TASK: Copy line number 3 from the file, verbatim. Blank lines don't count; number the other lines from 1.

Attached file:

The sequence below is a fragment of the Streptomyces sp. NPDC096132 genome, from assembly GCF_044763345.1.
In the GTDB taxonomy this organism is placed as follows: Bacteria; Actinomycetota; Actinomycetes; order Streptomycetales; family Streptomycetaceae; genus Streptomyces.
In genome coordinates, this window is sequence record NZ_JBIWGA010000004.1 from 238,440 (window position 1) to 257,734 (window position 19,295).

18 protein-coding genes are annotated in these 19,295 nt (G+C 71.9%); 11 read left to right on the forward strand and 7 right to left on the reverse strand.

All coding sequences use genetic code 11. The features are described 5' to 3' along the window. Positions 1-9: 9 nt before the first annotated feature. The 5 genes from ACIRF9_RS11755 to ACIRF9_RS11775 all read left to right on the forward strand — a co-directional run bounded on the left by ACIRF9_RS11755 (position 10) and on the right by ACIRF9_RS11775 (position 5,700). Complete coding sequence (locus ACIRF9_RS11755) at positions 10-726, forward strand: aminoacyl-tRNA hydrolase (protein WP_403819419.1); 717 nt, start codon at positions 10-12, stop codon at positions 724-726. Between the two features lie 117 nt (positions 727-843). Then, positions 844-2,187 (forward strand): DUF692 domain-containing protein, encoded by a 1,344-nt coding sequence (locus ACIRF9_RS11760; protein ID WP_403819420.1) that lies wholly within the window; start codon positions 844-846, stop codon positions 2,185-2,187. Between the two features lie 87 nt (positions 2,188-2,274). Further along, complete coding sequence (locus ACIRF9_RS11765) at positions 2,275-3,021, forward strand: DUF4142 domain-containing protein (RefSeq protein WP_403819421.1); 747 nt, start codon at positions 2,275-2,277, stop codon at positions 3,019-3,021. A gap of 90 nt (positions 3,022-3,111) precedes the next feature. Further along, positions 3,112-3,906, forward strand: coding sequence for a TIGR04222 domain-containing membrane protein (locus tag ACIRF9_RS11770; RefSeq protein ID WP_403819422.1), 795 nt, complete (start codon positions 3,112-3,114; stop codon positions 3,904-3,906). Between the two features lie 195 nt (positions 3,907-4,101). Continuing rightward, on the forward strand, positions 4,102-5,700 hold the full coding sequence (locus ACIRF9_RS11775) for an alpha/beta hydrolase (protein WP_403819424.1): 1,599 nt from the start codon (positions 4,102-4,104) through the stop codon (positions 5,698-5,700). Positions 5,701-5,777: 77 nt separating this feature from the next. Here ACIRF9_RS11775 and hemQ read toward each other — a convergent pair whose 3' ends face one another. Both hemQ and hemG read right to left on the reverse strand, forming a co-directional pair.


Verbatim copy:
In genome coordinates, this window is sequence record NZ_JBIWGA010000004.1 from 238,440 (window position 1) to 257,734 (window position 19,295).